Ouray Ice Climbing Festival

In the old days, ice climbing meant trespassing on mining company land to scale frozen waterfalls. Now ice climbers have a free ice park and their very own festival in the southwest Colorado town of Ouray.



(This story originally appeared in the January/February 2015 issue of Colorado Life Magazine)


 

 

ADVENTURERS PACKED OURAY'S Beaumont Hotel patio on a chilly January evening. Bundled in a rainbow of bubbly down coats and keeping warm by the fire pits, ice climbers sipped Ouray Brewery’s Pick Axe Pilsner and exchanged stories of how they planned to scale the massive walls of ice at the Ouray Ice Festival.

Now in its 20th year, the festival is a respected Ouray institution, but it all started with the outlaw exploits of a few rogue ice pioneers.

Climbers had been coming to the mighty San Juan Mountains to test their skills for decades. In 1974 Jeff Lowe and Mike Weiss used ice axes to scale all 365 vertical feet of Telluride’s frozen Bridal Veil Falls. The feat delighted viewers of ABC’s Wide World of Sports, which broadcast the climb, but it seriously vexed the Idarado Mining Co., which owned the land and didn’t condone such death-defying stunts.

Lowe and his friends had to sneak past Idarado guards to access subsequent southwest Colorado climbs – that is until a fortunate discovery was made only minutes away from Ouray.

Climbers found a leaky, old penstock winding through the Uncompahgre River Gorge upstream of the Camp Bird Road Bridge. This pipe, which carried river water to a century-old hydroelectric plant, created a succession of icicles, some as high as 100 feet, that were perfect for picks and crampons. For a time, the power company also prohibited climbing on its property. It took the power company’s bankruptcy, a generous new owner at the hydroelectric plant and an extraordinary amount of political maneuvering, but eventually ice lovers no longer had to dodge security guards or limbo under “no trespassing” signs to find routes. This segment of the gorge became the Ouray Ice Park, a venue open to the public at no charge.

Lowe founded the Ouray Ice Festival in 1996 to help cover operating costs and to spread the word about the park’s unique opportunity to frolic freely on pristine ice ribbons. Approximately 200 climbs – a combined three miles of vertical terrain – await festival-goers today. The event is a feast for the senses, as climbers of all skill levels fill the gorge with a cacophony of languages and the sound of ice chipping from the strikes of hundreds of axes. Beginners learn the basics of how to position themselves and use their tools on the Kids Wall. Intermediate climbers battle the increasingly steep walls of Grad School while belayed by experienced teachers and experts.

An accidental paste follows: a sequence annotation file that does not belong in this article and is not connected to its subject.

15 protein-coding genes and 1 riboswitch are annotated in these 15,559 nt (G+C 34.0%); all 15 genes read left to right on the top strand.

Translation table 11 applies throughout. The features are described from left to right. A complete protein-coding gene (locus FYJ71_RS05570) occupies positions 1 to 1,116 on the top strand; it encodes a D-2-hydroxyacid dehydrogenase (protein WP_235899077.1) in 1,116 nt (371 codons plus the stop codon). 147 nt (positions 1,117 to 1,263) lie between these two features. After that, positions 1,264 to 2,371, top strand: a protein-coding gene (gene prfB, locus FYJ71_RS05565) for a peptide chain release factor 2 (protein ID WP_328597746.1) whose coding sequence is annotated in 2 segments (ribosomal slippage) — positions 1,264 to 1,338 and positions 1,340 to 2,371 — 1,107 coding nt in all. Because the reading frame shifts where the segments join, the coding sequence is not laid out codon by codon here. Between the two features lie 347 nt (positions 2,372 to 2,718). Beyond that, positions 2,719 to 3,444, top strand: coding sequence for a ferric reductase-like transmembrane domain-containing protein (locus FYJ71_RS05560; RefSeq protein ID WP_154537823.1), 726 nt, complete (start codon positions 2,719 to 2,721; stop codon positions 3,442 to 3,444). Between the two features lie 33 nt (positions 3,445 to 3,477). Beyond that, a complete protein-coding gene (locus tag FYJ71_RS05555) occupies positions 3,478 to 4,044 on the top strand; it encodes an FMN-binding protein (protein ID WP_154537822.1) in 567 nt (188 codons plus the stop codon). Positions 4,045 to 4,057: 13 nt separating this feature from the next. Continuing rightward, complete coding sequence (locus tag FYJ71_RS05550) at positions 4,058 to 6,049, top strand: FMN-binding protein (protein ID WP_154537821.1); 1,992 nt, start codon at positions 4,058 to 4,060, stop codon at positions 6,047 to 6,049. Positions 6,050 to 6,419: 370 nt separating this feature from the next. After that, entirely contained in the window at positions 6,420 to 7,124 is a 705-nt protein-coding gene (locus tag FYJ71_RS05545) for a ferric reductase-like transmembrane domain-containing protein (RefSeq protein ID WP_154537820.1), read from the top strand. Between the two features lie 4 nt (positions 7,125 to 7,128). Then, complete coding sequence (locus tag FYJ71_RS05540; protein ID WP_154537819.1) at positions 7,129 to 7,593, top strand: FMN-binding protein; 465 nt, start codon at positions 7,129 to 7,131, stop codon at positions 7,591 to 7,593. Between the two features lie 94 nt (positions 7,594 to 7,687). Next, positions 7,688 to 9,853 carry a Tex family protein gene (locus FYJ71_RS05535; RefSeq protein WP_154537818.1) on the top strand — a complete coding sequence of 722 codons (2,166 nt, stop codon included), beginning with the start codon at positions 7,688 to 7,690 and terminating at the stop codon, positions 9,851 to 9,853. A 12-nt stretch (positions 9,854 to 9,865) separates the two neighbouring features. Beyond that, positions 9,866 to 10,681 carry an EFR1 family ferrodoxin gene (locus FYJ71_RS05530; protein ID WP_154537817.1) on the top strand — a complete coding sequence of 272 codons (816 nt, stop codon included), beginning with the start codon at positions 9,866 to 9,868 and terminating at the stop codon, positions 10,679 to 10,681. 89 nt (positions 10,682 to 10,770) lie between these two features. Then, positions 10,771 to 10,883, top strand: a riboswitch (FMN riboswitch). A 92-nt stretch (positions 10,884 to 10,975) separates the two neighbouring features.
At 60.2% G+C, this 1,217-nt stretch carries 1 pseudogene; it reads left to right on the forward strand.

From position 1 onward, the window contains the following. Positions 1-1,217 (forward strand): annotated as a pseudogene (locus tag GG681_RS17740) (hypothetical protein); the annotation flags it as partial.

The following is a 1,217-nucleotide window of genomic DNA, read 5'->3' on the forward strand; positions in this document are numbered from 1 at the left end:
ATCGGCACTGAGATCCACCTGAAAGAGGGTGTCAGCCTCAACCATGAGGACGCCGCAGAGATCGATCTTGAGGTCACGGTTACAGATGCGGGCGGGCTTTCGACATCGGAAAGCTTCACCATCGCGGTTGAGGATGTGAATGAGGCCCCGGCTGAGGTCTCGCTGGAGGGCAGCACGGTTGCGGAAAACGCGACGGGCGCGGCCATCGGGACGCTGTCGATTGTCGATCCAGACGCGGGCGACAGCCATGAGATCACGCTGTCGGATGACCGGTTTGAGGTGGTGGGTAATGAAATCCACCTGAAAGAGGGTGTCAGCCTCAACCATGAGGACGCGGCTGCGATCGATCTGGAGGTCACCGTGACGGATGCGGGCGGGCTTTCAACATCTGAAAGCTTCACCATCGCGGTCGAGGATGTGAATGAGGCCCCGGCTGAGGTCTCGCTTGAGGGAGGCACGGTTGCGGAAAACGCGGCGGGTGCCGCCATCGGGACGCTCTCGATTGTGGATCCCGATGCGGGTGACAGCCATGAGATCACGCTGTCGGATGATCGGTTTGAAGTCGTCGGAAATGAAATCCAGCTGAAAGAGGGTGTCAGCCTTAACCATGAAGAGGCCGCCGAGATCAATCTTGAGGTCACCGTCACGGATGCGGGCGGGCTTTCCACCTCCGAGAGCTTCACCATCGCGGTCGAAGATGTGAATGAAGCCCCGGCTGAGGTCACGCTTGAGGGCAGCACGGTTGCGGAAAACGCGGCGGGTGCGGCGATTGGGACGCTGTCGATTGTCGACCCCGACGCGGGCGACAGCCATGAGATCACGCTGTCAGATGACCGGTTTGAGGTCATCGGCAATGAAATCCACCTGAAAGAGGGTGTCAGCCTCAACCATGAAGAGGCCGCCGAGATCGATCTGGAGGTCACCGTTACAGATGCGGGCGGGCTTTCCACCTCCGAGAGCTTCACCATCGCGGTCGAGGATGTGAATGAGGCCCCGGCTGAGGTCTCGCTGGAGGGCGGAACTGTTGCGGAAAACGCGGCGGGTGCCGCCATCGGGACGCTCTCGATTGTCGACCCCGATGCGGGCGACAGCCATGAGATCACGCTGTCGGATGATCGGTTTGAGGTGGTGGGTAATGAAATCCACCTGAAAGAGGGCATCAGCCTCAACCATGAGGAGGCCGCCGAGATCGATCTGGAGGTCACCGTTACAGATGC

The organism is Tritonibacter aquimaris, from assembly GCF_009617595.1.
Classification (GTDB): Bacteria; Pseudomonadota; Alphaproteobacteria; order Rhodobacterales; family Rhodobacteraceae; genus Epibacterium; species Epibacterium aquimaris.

An exclusive group of professionals are invited to tackle the Elite Mixed Climbing Competition. The object of this course of natural and man-made obstacles on a formation called Mighty Aphrodite is to snag the ultimate prize – a piñata at the top. During the 2014 competition only three climbers were able to spear the coveted papier-mâché bull with their axes. This gravity-defying achievement was possible by conquering ice, rock and a slippery platform perched above the gorge where the only available holds were dangling logs painted like gold nuggets. It takes just one wrong move to fall, and that happened to 21 climbers during last year’s competition. Entrants who lost their grip ended up swinging through the air, suspended by their safety lines, with heads hanging in defeat.

The Hari Berger Speed Climbing Competition, where time efficiency is valued over finesse, tests the professional climbers the following day as spectators shout words of encouragement from the canyon-rim grandstands.

This year’s kickoff party for the 20th Ouray Ice Festival, to be held at the Wright Opera House, promises to attract climbers from around the world once more. From Jan. 8 to 11, local guides teach interactive clinics using demonstration gear from more than 30 vendors. At nightly social events, top ice climbers regale audiences with slideshow talks about their exploits. This year features a speech by Will Gadd, who completed a personal challenge he called the “endless ascent.” This accomplishment, which took place during the 2010 festival, consisted of lapping the Pic o’ the Vic ice formation without stopping for 24 hours.

Both the park and the festival wouldn’t be possible without dedicated men and women known as “ice farmers.” They must go to work when the warm, orange rays of sunset fade into cold twilight blue and the mercury drops below freezing on the thermometer. Using an irrigation system of more than 7,500 feet of pipe, 200 spray nozzles and 150,000 gallons of pressurized water from the city of Ouray’s municipal tank on a typical winter’s night, the farmers harvest a crop of icy pillars clinging to canyon walls.

Farmers have to make sure water keeps flowing through the pipes all night long until the nozzles are shut off shortly before sunrise. According to Kevin Koprek, the park’s operations manager, “there is no manual to become an ice farmer.” The occupation is more akin to a form of art that uses variations of droplet size and air-to-water ratio to sculpt the frosty formations that people enjoy during the festival, as well as the rest of the park’s season spanning from December through March.

The park’s proximity to Ouray lets visitors experience window shopping through a lively Victorian downtown, sample delicious restaurants or comfortably soak in the one of the city’s hot springs after a challenging day of ice hugging. With so many activities available during the 2015 festival, thousands of adventurers are again expected to accept the Ouray Ice Park’s challenge: “Get your axe in gear.”


(This story originally appeared in the January/February 2015 issue of Colorado Life Magazine)

 

Add your comment: